Left: Edward Weston, Pepper No. 30, 1930, gelatin silver print, Minneapolis Institute of Arts, The Kate and Hall J. Peterson Fund 72.22
Right: Alfred Stieglitz, The Steerage, 1907, photogravure, Minneapolis Institute of Arts, The William Hood Dunwoody Fund 22.214.171.124
For many, January first is a day to nurse a hangover and watch too much college football. But that date was significant for the families of two famous American photographers.
On January 1, 1864, the parents of Alfred Stieglitz celebrated his birth in New Jersey. And on January 1, 1958, the sons of Edward Weston mourned his death in California.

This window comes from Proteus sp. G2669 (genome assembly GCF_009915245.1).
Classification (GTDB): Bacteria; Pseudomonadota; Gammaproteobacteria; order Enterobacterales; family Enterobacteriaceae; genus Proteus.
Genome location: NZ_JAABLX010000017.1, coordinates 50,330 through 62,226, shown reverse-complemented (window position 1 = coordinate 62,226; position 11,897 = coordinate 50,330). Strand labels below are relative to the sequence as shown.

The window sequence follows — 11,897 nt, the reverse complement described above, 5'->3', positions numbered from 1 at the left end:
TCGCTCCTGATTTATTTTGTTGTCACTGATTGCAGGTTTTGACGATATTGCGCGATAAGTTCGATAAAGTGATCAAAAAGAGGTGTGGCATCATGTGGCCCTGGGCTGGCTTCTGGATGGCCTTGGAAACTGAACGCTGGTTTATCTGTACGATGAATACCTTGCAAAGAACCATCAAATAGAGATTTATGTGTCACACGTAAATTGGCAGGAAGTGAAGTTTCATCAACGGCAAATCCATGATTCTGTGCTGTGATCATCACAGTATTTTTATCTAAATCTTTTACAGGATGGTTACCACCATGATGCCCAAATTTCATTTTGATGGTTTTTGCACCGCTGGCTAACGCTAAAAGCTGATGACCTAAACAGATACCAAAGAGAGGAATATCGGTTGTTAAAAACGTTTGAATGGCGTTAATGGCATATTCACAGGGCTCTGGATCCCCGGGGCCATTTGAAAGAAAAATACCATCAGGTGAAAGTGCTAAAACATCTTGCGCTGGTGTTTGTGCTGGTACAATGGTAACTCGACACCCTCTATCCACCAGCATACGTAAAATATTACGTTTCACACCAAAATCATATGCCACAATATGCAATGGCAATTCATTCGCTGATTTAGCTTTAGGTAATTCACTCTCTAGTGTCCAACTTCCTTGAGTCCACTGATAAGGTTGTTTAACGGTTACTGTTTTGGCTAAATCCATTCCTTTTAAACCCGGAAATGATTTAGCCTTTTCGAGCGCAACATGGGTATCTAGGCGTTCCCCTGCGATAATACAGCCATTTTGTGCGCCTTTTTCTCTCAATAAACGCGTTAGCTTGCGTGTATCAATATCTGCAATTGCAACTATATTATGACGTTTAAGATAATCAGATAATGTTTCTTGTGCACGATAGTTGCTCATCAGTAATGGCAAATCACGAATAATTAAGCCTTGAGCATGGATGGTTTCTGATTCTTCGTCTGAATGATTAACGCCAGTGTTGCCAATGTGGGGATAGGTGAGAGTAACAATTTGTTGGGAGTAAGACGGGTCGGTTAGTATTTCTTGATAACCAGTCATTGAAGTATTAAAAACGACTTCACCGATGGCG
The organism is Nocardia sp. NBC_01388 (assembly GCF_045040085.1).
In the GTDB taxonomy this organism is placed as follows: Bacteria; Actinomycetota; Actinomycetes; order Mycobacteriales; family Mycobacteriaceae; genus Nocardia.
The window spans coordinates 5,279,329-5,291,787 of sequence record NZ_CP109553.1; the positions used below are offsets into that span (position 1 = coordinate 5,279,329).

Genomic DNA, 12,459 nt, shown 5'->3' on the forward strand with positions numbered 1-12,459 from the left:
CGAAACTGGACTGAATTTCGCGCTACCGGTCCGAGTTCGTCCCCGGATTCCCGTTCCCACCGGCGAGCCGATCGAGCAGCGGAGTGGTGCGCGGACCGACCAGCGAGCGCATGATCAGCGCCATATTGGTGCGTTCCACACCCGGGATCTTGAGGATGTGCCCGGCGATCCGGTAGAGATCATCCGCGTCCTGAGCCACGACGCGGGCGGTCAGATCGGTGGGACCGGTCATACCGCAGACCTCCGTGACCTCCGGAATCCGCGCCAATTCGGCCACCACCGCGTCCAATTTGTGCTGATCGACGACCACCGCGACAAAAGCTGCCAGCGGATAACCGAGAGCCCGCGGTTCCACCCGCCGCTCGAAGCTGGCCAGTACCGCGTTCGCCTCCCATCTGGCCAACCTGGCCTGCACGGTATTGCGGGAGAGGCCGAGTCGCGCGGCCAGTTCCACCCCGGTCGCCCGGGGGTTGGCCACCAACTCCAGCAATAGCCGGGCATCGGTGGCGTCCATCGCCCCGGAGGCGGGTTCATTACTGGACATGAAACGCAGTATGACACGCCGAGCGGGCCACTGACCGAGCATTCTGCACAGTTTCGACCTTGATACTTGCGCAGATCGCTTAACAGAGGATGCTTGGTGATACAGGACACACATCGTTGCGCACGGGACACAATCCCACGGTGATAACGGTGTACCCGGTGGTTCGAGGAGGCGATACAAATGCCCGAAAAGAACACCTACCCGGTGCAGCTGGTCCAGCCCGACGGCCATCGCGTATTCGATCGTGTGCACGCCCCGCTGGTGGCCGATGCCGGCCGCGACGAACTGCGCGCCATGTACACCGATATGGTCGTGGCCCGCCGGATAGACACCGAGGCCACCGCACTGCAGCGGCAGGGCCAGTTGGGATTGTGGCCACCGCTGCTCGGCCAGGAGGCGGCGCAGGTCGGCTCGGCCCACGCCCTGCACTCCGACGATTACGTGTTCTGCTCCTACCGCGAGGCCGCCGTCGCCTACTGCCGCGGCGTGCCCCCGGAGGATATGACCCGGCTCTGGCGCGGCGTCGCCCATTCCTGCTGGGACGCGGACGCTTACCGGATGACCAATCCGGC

Did, by chance, these two towering figures in twentieth-century photography ever meet? Just once, according to Weston, who kept diaries (he termed “daybooks”) much of his adult life. One entry recounted his November pilgrimage to New York, where the 36-year-old Weston showed the 58-year-old Stieglitz some of his photographs.
Weston claimed that others he shared his portfolio with in New York “showered him with praise,” while Stieglitz “laid it open to attack.” Don’t we wish we could have been there too, in order to take sides? Stieglitz versus Weston is a difficult choice.